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- The clinical picture in conjunction with all of the available test results obtained thus far effectively confirms the presence of an inherited inborn error of metabolism most likely due to an enzyme deficiency. Given the clinical presentation and lab data, the clinician is certain of her working diagnosis and will eventually order additional testing to determine the exact genetic subtype of her leading diagnosis. In the meantime, the newborn will be medically treated intensively and according to the astute clinician’s firmly established diagnosis with an aggressive emphasis on closely monitoring specific dietary restrictions. Which of the following is this newborn male patient’s most likely diagnosis?
A two-day-old full term male neonate born to apparently healthy parents – a G1P1 29-year-old female and a 31-year-old male – begins to exhibit unusual signs of poor feeding, increased vomiting, lethargy and irritability. The male newborn had APGAR scores of 8 and 9, respectively and seemed to be doing well clinically after a routine vaginal delivery without any noted peri-procedural complications. The standard newborn screening panel (the “heel stick” test) was performed approximately 24 hours after birth and the infant’s filter paper card containing the samples of dried blood was sent to the appropriate lab to be tested for a wide assortment of serious medical conditions as part of state-specific newborn screening panel. Depending on the hospital and the state lab performing the newborn screening tests, results from the newborn’s blood spot screening profile can take up to 5 to 7 days to complete and report.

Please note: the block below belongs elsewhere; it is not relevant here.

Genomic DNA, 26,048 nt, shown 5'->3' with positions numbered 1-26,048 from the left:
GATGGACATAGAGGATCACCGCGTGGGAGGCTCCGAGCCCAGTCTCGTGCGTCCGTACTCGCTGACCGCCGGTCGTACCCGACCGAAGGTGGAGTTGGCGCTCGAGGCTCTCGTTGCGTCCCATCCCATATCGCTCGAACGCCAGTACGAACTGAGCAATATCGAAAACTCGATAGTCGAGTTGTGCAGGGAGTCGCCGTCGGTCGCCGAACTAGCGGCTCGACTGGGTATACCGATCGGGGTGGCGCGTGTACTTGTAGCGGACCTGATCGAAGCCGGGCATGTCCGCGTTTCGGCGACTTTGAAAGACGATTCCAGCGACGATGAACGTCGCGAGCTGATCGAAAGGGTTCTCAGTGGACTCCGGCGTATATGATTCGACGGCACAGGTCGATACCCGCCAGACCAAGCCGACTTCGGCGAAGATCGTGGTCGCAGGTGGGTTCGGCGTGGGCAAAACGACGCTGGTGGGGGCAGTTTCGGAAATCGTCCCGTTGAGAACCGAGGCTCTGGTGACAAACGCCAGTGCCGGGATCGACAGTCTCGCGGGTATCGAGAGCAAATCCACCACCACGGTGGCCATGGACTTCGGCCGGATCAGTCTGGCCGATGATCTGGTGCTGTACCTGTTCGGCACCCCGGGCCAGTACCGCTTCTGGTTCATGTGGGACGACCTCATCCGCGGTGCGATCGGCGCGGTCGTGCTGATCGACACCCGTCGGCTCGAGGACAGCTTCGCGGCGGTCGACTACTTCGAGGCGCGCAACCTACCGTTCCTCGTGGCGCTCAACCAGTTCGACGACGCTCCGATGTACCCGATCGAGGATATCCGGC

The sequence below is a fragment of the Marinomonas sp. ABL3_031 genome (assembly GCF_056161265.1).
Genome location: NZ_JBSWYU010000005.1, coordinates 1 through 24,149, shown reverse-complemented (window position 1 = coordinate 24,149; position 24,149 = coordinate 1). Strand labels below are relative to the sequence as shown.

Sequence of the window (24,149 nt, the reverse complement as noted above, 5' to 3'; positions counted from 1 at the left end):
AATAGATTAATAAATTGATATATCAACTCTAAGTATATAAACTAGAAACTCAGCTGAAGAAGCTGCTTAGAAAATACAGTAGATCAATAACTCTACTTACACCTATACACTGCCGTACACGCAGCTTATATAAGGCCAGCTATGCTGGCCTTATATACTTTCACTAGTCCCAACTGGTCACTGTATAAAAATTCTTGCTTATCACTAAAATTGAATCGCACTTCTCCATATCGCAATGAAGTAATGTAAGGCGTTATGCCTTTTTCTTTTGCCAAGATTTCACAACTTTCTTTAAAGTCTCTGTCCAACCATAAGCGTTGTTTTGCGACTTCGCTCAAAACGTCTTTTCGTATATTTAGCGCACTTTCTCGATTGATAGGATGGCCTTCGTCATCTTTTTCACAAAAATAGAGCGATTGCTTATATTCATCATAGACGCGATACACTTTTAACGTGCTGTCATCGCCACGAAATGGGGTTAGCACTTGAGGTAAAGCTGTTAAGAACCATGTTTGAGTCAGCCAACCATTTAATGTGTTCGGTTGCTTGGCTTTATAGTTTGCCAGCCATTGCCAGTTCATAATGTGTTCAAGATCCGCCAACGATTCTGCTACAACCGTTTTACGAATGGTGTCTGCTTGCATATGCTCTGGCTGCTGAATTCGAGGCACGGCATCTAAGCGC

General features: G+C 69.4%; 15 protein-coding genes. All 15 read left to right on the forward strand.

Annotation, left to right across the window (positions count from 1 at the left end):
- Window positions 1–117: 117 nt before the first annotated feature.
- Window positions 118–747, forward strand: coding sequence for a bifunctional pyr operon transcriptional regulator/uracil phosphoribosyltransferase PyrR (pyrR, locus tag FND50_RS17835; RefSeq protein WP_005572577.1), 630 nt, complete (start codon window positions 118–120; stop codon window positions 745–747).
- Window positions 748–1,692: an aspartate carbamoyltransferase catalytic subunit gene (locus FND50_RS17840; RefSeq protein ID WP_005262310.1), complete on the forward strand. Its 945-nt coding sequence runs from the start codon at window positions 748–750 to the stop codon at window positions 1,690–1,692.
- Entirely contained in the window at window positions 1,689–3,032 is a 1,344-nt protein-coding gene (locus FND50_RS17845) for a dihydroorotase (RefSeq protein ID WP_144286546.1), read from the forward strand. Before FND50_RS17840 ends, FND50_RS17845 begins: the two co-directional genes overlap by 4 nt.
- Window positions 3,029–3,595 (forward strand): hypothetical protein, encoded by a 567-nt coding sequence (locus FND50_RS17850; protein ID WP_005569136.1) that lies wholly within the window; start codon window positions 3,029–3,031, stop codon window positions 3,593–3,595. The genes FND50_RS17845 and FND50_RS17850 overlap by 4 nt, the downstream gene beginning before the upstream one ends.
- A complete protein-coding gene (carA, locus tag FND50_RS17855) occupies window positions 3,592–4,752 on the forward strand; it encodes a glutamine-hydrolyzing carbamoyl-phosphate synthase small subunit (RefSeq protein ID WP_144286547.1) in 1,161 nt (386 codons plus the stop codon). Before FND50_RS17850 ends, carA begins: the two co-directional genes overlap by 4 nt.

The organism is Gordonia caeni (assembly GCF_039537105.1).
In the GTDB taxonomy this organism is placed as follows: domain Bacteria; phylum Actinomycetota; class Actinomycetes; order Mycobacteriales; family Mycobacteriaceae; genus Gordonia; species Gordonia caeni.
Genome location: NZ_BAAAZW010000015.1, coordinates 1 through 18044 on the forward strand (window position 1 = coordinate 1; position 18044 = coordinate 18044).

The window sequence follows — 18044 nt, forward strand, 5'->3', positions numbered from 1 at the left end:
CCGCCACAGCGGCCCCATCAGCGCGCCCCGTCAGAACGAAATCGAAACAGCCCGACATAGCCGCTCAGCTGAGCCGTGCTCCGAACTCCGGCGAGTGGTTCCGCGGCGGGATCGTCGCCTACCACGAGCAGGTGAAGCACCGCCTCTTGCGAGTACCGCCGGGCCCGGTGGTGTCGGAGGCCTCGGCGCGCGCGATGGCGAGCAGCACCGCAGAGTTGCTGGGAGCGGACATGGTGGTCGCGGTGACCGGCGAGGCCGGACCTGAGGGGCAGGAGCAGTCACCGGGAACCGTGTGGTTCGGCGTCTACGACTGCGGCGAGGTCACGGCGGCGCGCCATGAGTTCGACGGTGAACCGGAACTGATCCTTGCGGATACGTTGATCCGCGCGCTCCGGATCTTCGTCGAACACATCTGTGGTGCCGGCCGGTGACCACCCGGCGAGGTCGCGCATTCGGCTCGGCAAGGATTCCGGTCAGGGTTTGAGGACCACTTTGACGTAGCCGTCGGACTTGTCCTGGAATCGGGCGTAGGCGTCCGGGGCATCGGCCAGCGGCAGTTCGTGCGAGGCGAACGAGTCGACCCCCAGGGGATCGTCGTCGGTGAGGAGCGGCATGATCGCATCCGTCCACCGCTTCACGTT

On physical examination, the newborn is afebrile but before the clinician can proceed with the rest of the exam, she notices an unusual sweet smelling odor emanating from the newborn male infant. The clinician quickly tests the newborn’s urine using a standard urine ketone strip and a dinitrophenylhydrazine test. The standard urine ketone test strip is immediately positive for ketonuria. Knowing the urine dinitrophenylhydrazine test result can take up to ten minutes to yield a result, the clinician wastes no time and obtains some additional blood from the newborn male infant and has it sent to the hospital’s inpatient clinical laboratory service for an urgent quantitative plasma concentration amino acid analysis. Several minutes later, the urine dinitrophenylhydrazine test result demonstrates the evidence of a strong precipitate in opaque urine indicating abnormally high urinary concentrations of α-ketoisocaproic acid, α-ketoisovaleric acid, and α-keto-β-methylvaleric acid. Based on the clinical picture, the limited lab testing results, and an intuitive high index of suspicion, the clinician quickly develops a working diagnosis and immediately begins preparing the appropriate medical treatment for the newborn male infant. Shortly thereafter, the test results of the newborn’s quantitative plasma concentration amino acid analysis reveals significantly elevated plasma concentrations of L-Leucine, L-Isoleucine, L-Valine, and L-allo-Isoleucine with decreased concentrations of other essential/non-essential amino acids such as L-Alanine, L-Glutamine, L-Glutamate, etcCorrectIncorrect
- With a firmly established diagnosis based on the two-day-old neonate’s clinical presentation and lab testing results, which of the following cofactors (or coenzymes) is necessary for the proper functioning of the enzyme deficiency associated with this newborn male patient’s newly diagnosed medical condition?